WASHINGTON —A bipartisan infrastructure bill would not only authorize billions for road and bridge improvements but also provide billions of dollars for alternative fueling infrastructure—including electric-vehicle (EV) charging stations. It’s the latter that some fuel retail groups are concerned about: They say utilities could engage in “double dipping” of EV charging infrastructure incentives and gain an unfair advantage over fuel retailers.
America’s Transportation Infrastructure Act of 2019 would authorize $287 billion from the Highway Trust Fund over five years to be invested in maintaining and improving roads and bridges. More than 90% of this amount would be distributed to the states. This five-year funding level marks a more than 27% increase above the FAST Act—the infrastructure funding bill that President Obama signed into law in 2015—and is the largest highway bill in history, according to its sponsors. They include Sens. Tom Carper (D-Del.); Ben Cardin (D-Md.); Shelley Moore Capito (R-W.Va.); and John Barrasso (R-Wyo.), chairman of the Committee on Environment and Public Works (EPW), where the bill is being marked up.
The bill includes $3 billion over five years in new funding for state projects that would lower highway-related carbon emissions. States can compete for an additional $500 million over five years of funding if they improve per capita carbon emission reductions. Also, to prepare for the growth in alternative-fuel vehicles, the bill establishes the Promoting Resilient Operations for Transformative, Efficient and Cost-saving Transportation (PROTECT) grant program. The $1 billion, five-year competitive grant program offers states and local communities funds to build EV charging and hydrogen and natural gas fueling infrastructure along designated highway corridors.
The fact that the bill is bipartisan and appears to have the support of the president makes the likelihood of its passing greater. After the bill was announced, President Donald Trump tweeted, “Senate is working hard on America’s Transportation Infrastructure Act. Will have BIG IMPACT on our highways and roads all across our Nation.”
It’s the new grant program for alternative fueling that NACS and SIGMA are concerned about—specifically, the potential for electric utilities to engage in “double dipping” on subsidies, which could blunt the development of EV charging in the private sector.
The groups argue that the grant program “might be read to allow electric utilities to bill all their customers more money to pay for electric-vehicle charging infrastructure while also taking taxpayer money to subsidize the same projects,” NACS and SIGMA said in a statement.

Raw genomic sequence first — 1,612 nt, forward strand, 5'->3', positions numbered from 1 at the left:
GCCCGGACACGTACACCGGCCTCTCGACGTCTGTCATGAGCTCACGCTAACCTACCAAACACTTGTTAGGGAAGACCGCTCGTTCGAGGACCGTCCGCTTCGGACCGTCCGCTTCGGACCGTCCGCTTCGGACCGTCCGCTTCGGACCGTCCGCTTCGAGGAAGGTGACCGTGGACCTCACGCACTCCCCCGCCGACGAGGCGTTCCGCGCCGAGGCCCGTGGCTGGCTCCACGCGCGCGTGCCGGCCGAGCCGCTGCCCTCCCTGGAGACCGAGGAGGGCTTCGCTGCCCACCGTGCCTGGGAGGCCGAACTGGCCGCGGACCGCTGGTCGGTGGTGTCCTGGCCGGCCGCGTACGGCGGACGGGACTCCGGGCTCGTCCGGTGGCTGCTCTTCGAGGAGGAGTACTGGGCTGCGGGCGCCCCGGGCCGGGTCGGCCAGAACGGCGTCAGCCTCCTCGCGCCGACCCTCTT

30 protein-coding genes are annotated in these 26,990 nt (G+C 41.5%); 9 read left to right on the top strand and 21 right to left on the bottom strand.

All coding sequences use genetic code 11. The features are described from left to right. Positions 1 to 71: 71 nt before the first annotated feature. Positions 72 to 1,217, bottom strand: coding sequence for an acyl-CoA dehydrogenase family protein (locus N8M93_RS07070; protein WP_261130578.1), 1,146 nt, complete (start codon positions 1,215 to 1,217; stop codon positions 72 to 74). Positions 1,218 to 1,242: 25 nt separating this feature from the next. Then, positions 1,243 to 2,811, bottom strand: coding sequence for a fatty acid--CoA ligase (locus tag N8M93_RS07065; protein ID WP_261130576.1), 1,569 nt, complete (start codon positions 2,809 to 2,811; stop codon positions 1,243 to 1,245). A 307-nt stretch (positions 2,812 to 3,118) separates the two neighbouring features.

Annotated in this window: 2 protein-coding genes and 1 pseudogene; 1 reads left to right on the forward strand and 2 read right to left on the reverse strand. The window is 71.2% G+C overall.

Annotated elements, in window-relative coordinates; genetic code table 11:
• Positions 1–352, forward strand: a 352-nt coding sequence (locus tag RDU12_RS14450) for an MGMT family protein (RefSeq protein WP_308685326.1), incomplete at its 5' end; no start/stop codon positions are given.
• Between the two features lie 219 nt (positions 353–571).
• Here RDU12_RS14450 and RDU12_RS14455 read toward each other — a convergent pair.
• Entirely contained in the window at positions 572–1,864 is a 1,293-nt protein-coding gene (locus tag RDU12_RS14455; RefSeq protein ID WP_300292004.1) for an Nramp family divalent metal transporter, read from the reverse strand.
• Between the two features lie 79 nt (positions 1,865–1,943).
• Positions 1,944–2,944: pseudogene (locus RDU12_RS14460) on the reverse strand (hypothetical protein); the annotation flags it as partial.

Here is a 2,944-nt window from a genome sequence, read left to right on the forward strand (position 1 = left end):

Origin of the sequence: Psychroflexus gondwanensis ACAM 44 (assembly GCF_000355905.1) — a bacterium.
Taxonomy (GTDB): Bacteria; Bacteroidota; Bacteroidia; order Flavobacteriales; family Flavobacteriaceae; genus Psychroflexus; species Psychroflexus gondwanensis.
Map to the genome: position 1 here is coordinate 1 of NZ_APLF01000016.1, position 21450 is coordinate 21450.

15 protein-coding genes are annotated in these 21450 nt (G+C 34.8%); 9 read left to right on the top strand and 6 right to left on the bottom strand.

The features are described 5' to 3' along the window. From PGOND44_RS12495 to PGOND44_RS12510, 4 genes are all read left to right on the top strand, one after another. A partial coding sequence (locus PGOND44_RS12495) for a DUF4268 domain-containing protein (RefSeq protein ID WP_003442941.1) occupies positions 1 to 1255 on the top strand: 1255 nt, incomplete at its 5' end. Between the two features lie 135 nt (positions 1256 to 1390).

“This double dipping by electric utilities would make it extremely unlikely that the private sector would invest in charging infrastructure, given the unfair playing field it would create,” said Paige Anderson, director of government relations for NACS. “The private sector is investing in electric charging infrastructure and wants to do more of that, but if double dipping by utilities were allowed, private sector investment would dry up.”
NACS and SIGMA argue that convenience stores are the most logical choice for EV charging stations because of their footprint: more than 153,000 in United States, including about 122,000 that sell fuel, or seven times the number of charging outlets.
“We’re pleased the alternative-fuel grants look to spur private-sector investment, but we want to be sure that it doesn’t allow abuses by electric utilities,” said Doug Kantor, parnter of Steptoe & Johnson LLP and counsel to NACS and SIGMA. “If utilities can charge all their customers more and get federal grants to pay for charging infrastructure, middle- and low-income utility customers will get hurt. We don’t think that is the committee’s intent and hope it will make clear that it does not want double dipping on subsidies by utilities.”
In May, industry associations including NACS, SIGMA, the Petroleum Marketers Association America and NATSO raised concerns that a separate piece of legislation could give public utilities an unfair advantage over the private sector. The Leading Infrastructure for Tomorrow’s (LIFT) America Act (H.R. 2741) would allow utilities to use rate-payer dollars to invest in EV charging infrastructure.
“We have no objection to utility companies investing in EV charging infrastructure provided they do so via their unregulated businesses,” said Anderson of NACS when the LIFT America Act was introduced. “This would result in a level playing field, where all parties are putting capital at risk and have similar incentives to respond to consumer demand and compete on quality and price.”